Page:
Lawyers have always served as society’s designated worriers, but Nevada’s legal practitioners seem to be wringing their hands a little more than usual these days for several reasons. While the resurgent state economy is creating lots of opportunities, a strong economy also creates its own set of challenges.
Lawyers worry about the arrival of big competitors from out of state. They worry that too many newly minted attorneys can’t find the high-paying jobs they need to pay off student loans. They worry about their ability to recruit top legal talent and the skilled administrators who keep law firms humming. They worry whether they’ll be able to raise hourly rates enough to cover rising costs of business. They worry that the dedicated professionalism that drew them to law may be bending under economic pressures.
Rise and Fall of Firms
For decades, the legal business in Nevada has followed a rinse-and-repeat cycle. When the economy is good, large firms, either regional or national, open new offices or acquire existing practices in Las Vegas or Reno. Some attorneys seek out the opportunity to work with the resources available at a larger firm. Others who don’t want to work for big outfits strike out on their own and create new specialized boutique firms. Some of the small firms grow, are acquired by bigger firms and the cycle spins again.
These days, regional and national firms flock to Nevada as they see opportunity in the state’s increasingly diversified and sophisticated economy, said Michael Feder, a Nevada-based member in Dickinson Wright, a nationwide firm with offices in Las Vegas and Reno.
The arrival of the Las Vegas Golden Knights of the National Hockey League and the excitement surrounding the move of the National Football League’s Raiders to Las Vegas has helped draw attention to the changing face of Nevada, Feder said. Of course, the arrival of Tesla in Northern Nevada and the growth of Amazon and other tech companies in Las Vegas also got the attention of law firms looking to expand into the state.
Still, the rising tide of the state’s economy isn’t lifting all legal boats equally. Attorneys who specialize in business combinations and real estate transactions are busy these days. Bankruptcy attorneys aren’t as busy as they were a couple of years ago. The lawyers who specialized in construction defect litigation saw much of their business vaporize when Gov. Brian Sandoval signed legislation in 2015 that tightened the rules surrounding construction defects.
One indication of the strength of the legal business in Nevada is the number of out-of-state attorneys — especially from Arizona and California — who are seeking work in the state.
“Approximately one-third of the Nevada bar is comprised of lawyers located outside of Nevada,” said Gene Leverty, a Reno attorney who serves as president of the Nevada Bar. “Bottom line: There must be work in Nevada, because we are drawing more lawyers who want to become part of the bar to practice in Nevada. The opportunities for lawyers are still great in Nevada.”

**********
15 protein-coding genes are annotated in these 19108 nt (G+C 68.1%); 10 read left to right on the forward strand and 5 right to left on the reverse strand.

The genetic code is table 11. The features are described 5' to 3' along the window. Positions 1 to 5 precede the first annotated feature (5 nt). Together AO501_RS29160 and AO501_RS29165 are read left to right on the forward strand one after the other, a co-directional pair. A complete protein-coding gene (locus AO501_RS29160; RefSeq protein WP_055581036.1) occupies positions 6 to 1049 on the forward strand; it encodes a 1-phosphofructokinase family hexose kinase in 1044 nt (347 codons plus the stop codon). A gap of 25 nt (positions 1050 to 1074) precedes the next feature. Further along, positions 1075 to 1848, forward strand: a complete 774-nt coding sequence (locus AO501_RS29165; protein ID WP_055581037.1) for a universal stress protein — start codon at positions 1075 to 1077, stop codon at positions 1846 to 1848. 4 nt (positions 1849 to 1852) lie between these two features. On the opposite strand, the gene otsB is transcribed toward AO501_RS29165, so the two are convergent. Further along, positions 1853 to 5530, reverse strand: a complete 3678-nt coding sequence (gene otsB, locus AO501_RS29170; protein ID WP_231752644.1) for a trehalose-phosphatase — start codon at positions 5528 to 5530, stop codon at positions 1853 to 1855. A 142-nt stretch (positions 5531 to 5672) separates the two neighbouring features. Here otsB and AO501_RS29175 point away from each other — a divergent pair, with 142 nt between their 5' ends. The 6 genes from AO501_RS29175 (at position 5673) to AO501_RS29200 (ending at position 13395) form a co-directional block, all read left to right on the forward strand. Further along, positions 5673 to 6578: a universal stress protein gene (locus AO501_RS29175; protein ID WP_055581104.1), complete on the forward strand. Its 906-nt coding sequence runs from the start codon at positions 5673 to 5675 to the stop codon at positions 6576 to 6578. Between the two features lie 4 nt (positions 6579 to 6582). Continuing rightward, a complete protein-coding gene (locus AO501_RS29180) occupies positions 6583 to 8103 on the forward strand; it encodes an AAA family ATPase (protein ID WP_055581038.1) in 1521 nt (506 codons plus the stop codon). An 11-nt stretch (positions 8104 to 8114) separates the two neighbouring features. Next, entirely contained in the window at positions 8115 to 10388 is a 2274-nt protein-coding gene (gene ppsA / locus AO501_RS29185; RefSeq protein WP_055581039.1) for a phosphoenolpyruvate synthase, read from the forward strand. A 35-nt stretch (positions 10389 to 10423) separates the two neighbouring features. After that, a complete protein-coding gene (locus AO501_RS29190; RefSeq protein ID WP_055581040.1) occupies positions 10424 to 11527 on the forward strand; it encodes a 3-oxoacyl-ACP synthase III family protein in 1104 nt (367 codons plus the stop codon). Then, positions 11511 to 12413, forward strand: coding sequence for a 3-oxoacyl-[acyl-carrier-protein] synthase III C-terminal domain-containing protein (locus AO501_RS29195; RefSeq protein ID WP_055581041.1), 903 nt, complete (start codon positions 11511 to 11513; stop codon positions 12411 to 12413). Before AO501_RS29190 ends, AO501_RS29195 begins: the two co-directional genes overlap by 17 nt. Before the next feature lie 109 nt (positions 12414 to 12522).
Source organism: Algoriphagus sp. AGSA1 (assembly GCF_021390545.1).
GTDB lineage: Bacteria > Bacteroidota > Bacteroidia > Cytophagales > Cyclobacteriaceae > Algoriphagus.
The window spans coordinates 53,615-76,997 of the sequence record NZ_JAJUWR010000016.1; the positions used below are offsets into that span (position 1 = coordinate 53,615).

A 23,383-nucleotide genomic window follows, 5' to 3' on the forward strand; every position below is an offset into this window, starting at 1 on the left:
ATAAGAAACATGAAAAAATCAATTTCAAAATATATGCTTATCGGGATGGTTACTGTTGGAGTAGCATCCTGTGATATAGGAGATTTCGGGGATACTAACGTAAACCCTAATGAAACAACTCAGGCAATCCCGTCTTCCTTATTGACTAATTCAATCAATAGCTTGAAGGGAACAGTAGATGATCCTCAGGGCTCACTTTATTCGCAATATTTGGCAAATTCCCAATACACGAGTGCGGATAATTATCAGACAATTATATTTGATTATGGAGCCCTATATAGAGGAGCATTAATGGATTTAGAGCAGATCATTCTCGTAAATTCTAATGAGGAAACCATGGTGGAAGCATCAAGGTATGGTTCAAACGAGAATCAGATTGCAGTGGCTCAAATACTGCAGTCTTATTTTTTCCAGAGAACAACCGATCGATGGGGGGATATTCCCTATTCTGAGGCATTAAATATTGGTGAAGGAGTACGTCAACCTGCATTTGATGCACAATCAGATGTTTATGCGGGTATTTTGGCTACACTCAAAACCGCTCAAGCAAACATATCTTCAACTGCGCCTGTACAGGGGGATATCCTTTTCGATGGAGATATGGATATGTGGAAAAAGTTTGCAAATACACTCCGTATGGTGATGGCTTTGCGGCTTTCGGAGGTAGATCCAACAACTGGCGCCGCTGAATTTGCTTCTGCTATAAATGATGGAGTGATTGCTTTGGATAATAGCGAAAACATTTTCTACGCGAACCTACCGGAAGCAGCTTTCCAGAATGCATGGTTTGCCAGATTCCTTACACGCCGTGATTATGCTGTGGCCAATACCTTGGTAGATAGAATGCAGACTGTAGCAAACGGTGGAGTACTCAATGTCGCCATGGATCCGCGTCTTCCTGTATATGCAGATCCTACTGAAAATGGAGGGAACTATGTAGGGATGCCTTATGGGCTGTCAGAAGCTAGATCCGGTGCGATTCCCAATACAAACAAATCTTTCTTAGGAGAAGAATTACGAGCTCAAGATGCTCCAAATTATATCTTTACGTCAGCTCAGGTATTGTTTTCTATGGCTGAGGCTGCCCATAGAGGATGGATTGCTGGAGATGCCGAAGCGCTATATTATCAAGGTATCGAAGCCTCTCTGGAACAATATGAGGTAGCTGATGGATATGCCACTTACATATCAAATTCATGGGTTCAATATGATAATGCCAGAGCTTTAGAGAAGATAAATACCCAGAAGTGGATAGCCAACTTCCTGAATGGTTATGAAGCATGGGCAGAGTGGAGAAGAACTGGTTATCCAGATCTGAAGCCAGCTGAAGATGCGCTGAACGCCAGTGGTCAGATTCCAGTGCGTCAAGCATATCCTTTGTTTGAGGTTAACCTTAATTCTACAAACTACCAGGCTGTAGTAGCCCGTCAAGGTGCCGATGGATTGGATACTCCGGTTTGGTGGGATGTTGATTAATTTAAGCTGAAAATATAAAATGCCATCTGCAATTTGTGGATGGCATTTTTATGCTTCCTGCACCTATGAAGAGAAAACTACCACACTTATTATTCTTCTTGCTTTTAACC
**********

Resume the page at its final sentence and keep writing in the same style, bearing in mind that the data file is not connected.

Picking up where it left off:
However, newcomers to Nevada don’t always find immediate success, said Feder. They often need to adjust to the idiosyncrasies of the state’s market.
“Relationships are different here,” he added. “Much as this state has grown, it’s still a small market. People know each other. You have to make sure that you advocate in a professional manner.”
The increased competition isn’t necessarily a bad thing for established firms, said John T. Steffen, a co-founder of Las Vegas-based Hutchison & Steffen.
“Competition is prompting firms like ours to take unusual steps to bolster their profiles, practice areas and billing structures,” Steffen said.
His firm, for instance, has strengthened its presence in Northern Nevada with offices in Reno and Incline Village. He also hired partners from other firms with specialized skills who could boost the offerings of Hutchison & Steffen.
Feder, meanwhile, said continued recruitment of excellent legal talent is the single most important issue faced by Dickinson Wright in Nevada. The firm, he added, looks for skilled legal professionals who are comfortable with the firm’s culture and are prepared to make a commitment to Dickinson Wright for the remainder of their careers.
A related challenge is building the name recognition of Dickinson Wright across Nevada. Higher visibility obviously helps the firm attract new clients, but Feder said it’s just as important for recruitment of top talent.
Growing Local Firms
Smaller firms are staffing up as well. Las Vegas-based Schwartz Flansburg, for instance, expects to grow from its current team of eight lawyers to a group of 10 or 15 over the next few years.
“We want to be big enough to handle larger, sophisticated cases that need the undivided attention of three or four lawyers,” said Frank M. Flansburg III, co-founder and co-owner of Schwartz Flansburg.
But at the same time, the firm’s founders want to protect the culture of a smaller firm, one of the reasons they established Schwartz Flansburg three years ago. They’ve doubled the legal staff of the firm over the past couple of years, growth driven both by the need to handle complex commercial work as well as the addition of consumer legal services.
Larger firms said they sometimes have trouble finding enough top-flight legal talent to support their growth plans. “That’s always true when business is on the upswing,” said Flansburg.
From the biggest international firms to the smallest one-person office, law firms have only one commodity to sell — the time and expertise of their professional staffs. It’s a challenge to keep that inventory in line with clients’ demands.
“If you have a large case, you can’t just go out and hire five lawyers,” explained Flansburg. “But at the same time, you want to be able to attract that case.”
Limited in their ability to staff up quickly when big cases arrive, law firms typically demand long hours — 60 or more hours a week — during peak times. At the same time, legal professionals understand that they’re likely to be billing fewer hours during slack times.